Officials boost chlorine in canal water

Action intended to stave off any quagga invasion

Although quagga mussels have yet to arrive in the Coachella Valley, water officials decided Tuesday to fight the invasive species by adding 4,050 gallons of chlorine a day to the Coachella Canal.

The decision came the same day California and Nevada water officials called on Congress to act quickly to stop the spread of mussels that threaten local waterways throughout the Southwest.

The Coachella Valley Water District's board of directors voted Tuesday to take precautionary measures, Assistant General Manager Mark Beuhler said.

The water district will add 4,050 gallons of chlorine to the waterway on a daily basis as early as next week to kill off some mussels.

"We haven't seen any yet, but our reaction is to be better safe than sorry," Beuhler said. "We're going to try to control them before they get here."

The chlorine will be added to the Coachella Canal in southern Imperial County, where it branches off from the All-American Canal about 10 miles west of Yuma, Ariz.

It will take a few miles for the chlorine to dissolve and it should not affect residents, Beuhler said. Congress hears concern

Water officials from elsewhere testified in Washington, D.C. about the invasion of the mussels at a hearing of the House Natural Resources Committee Subcommittee on Water and Power. Water authority officials complained that the quagga mussel, a thumb-sized mollusk, can clog water pipes and facilities and wreak havoc on habitats.

"It's significant. They grow very quickly," said Ric De Leon, water systems operations manager for the Metropolitan Water District in Southern California, which includes Riverside County. "If they spread beyond where they are, it will be costly."

The officials urged Congress to provide federal funding for more research, to develop a regional plan to address the problem and help agencies rid their water systems of the mussels. De Leon said his agency spends $10 million to $15 million a year to address the problem.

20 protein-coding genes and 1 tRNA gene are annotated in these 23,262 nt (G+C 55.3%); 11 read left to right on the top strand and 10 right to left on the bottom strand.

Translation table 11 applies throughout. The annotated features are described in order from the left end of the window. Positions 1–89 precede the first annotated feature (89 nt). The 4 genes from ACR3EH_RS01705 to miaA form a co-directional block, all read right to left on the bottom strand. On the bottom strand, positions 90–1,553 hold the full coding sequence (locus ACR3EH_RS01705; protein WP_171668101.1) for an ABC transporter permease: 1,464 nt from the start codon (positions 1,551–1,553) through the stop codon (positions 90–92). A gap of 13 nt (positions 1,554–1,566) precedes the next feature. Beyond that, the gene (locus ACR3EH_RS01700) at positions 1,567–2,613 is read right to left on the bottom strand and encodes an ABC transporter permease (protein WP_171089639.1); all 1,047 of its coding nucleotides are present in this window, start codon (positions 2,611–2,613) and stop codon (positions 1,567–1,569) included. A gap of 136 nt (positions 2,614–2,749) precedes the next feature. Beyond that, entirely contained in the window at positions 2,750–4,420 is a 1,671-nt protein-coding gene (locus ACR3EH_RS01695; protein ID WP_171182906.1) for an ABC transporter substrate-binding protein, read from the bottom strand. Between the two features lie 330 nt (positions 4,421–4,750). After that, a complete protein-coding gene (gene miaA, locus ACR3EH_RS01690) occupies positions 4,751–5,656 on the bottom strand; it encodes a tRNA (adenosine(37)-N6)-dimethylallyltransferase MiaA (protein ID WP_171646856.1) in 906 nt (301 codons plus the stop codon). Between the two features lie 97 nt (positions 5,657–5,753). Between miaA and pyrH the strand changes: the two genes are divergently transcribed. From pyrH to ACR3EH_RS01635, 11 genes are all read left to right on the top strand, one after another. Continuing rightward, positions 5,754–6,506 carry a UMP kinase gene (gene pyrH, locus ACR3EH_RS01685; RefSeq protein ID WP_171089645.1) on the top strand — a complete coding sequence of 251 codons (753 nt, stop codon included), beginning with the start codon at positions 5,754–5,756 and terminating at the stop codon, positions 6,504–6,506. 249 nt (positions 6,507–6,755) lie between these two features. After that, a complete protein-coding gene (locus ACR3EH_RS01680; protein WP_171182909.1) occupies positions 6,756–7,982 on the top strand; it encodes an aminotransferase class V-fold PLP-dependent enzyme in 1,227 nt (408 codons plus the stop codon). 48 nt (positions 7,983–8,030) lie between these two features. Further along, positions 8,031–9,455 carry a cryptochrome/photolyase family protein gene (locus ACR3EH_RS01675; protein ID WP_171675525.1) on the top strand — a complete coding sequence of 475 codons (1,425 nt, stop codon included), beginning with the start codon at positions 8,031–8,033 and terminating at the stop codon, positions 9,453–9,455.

"We are coping with the problem - for the moment," said Ronald Zegers, director of the Southern Nevada Water System, who called it the "most serious nonindigenous" pest introduced in North American freshwater systems.

The mussel first appeared in the Great Lakes in the 1980s, but has since spread to other states, including California, Arizona and Nevada. It was first spotted last year in the Colorado River. The Coachella Valley Water District uses water from the river to irrigate farmland.

State water officials and scientists said there are a few effective ways to kill the mussels. Chlorine, though, can harm the environment.

"By solving one problem, we created another," said Zegers. "All of these solutions come at a price."

Rep. Grace Napolitano, D-Santa Fe Springs, chairwoman of the subcommittee, said she plans to convene a meeting of officials from such agencies as the Environmental Protection Agency and the U.S. Bureau of Reclamation to form "some kind of road map" to solve the problem.

Napolitano also urged federal officials to look into a possible biological treatment alternative tested in New York.

Federal land officials said addressing the problem is a priority and have channeled funding into research and educational outreach, including a campaign dubbed, "Don't Move a Mussel." But lawmakers complained they are not moving fast enough to identify and address the problem.

"This has been a difficult issue for us in the West," said Rep. Jim Costa, D-Fresno.

Boat manufacturers and dealers, however, warned against overreactions and fear that has led some communities to ban recreation boats on waterways. Boats have been a vehicle for mussels, officials said. Those bans have had an impact on local economies and recreational boaters, said Jim Klark of the Southern California Marine Association.

"We must work to change the mindset of closure as a first measure," Klark said.